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Steve Maskery

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I've just been reading a very old thread about using Boiled Linseed Oil on oak. There seems to be a question mark over how much it darkens the wood. Too late, I've already given a picture frame two coats.

I love the colour, but the finish is very dull, almost completely matt. Now I don't want to be able to see my face in it, but I would like a bit of lustre. Is it just a case of more coats, or is it not a finish that does buff up?

I think I must have had this 500mm bottle 20-odd years, which shows you just how often I use it.
 

Trevanion

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I use it on my tool handles (wooden ones anyway :wink:) and they’ve developed a definite sheen from being handled and buffed by the hand during use. Although I’m not sure whether that’s the actual finish buffing up or whether the wood is just getting burnished and smooth from use.

If in doubt, wax or shellac over the top of the BLO.
 

Steve Maskery

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Thank you Trevanion. I think tools handles are pretty much the only thing I've ever used it for, too. However, a picture frame is not going to be handled, of course.
I have thought of waxing it, but I didn't want to do so if it turns out that BLO needs 99 coats first. Is 2 enough?
 

Trevanion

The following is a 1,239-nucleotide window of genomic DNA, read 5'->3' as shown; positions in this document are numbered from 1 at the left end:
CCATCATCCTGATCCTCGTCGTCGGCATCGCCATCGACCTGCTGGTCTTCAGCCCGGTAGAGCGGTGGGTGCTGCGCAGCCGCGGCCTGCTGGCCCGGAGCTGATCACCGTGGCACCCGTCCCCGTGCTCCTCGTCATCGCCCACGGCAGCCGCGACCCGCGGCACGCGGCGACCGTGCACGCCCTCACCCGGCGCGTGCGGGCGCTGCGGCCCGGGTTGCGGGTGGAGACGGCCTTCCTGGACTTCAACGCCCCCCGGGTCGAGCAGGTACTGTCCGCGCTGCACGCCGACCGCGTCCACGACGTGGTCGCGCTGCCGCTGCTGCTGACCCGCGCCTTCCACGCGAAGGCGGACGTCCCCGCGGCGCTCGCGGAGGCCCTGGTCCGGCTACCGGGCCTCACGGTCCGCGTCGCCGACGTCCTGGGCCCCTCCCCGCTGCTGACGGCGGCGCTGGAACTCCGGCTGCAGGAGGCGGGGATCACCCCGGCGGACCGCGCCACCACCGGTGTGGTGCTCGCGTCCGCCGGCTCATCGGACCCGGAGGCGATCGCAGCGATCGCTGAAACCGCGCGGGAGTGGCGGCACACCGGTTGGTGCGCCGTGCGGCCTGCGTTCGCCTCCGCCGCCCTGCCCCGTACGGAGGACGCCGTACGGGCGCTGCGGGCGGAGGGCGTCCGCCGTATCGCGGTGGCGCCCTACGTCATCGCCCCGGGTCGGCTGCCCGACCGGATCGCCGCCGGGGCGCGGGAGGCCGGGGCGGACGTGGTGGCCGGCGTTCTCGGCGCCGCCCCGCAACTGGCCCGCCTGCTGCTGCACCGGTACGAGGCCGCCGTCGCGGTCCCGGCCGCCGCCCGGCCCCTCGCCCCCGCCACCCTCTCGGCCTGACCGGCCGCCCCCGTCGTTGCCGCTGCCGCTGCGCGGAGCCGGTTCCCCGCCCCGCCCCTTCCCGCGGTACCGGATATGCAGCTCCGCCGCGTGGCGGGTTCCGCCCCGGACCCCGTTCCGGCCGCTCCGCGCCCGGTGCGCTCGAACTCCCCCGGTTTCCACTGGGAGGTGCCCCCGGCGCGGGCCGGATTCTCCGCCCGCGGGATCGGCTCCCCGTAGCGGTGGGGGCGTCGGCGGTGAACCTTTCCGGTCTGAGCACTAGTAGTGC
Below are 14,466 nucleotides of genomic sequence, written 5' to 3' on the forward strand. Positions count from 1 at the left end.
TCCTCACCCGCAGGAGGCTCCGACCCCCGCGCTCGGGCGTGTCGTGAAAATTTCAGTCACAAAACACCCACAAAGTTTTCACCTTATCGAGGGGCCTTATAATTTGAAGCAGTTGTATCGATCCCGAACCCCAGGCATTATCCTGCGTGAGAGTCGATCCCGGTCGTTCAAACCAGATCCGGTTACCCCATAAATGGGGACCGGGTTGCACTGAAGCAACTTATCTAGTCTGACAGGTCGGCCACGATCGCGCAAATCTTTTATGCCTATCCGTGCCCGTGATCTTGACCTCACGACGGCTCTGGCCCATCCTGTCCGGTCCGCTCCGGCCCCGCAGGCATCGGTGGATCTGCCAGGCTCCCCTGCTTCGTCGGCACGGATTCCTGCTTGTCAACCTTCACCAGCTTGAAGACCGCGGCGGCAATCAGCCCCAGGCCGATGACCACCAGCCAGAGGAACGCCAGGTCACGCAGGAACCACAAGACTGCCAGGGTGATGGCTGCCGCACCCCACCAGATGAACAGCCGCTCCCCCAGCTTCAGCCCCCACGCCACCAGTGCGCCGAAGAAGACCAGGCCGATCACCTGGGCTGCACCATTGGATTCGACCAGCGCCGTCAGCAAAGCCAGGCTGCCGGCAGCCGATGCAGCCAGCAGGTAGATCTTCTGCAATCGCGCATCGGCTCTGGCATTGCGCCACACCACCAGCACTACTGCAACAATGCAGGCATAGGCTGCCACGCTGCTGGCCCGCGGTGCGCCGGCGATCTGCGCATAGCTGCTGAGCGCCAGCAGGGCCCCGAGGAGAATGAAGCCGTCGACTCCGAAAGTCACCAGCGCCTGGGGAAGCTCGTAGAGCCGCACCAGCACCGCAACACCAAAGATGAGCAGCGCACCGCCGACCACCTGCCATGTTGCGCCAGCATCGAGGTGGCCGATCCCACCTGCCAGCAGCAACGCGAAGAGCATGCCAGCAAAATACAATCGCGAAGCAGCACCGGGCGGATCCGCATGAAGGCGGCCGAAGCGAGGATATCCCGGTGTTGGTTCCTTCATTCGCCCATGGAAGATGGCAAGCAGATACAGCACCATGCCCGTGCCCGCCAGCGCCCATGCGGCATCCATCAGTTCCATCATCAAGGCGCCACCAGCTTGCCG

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Steve Maskery":vzgd6oqr said:
I have thought of waxing it, but I didn't want to do so if it turns out that BLO needs 99 coats first. Is 2 enough?
One coat would’ve been enough, two will be plenty :) Just make sure that the BLO is properly dry before you apply anything on top of it. I actually like to put a coat of BLO on some stuff prior to waxing as it can make the grain look that much nicer and deeper. But I very rarely do any work which constitutes that level of care in the finishing, it’s usually Osmo and slap it on :lol:

Try a test piece with just wax on and compare it, it’s usually quite a difference! Looks good under sanding sealers and other shellacs too.
 

woodbloke66

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Steve Maskery":11k2dfjp said:
Thank you Trevanion. I think tools handles are pretty much the only thing I've ever used it for, too. However, a picture frame is not going to be handled, of course.
I have thought of waxing it, but I didn't want to do so if it turns out that BLO needs 99 coats first. Is 2 enough?
Steve, I once made a large octagonal coffee table in solid oak and finished in solely with BLO aka Alan Peters. It soaked up oil like it was going out of fashion and took weeks to dry but eventually the frame did take on some sort of a sheen but the top remained quiet dull and wasn't very good regarding drinkies etc. My daughter has it now and takes rather better care of it than I did :(

I would put some wax over the top once the oil is completely dry to give it a low level sheen - Rob
 

RogerS

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The linseed oil paint manufacturers suggest RAW linseed oil wiped over their paint a few years down line when the paint's gone a bit matt.
 

AndyT

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In my limited experience, BLO will buff up quite nicely on a close grained wood such as beech after a few coats. With oak, so much will soak in, I'd expect to be adding lots more coats before getting a smooth surface layer capable of being burnished - six or so?

Alternatively, you could look on the first two coats as a pigment-free primer and (provided they are dry and fully cured) add some shellac, to get to a gloss a bit quicker.
 
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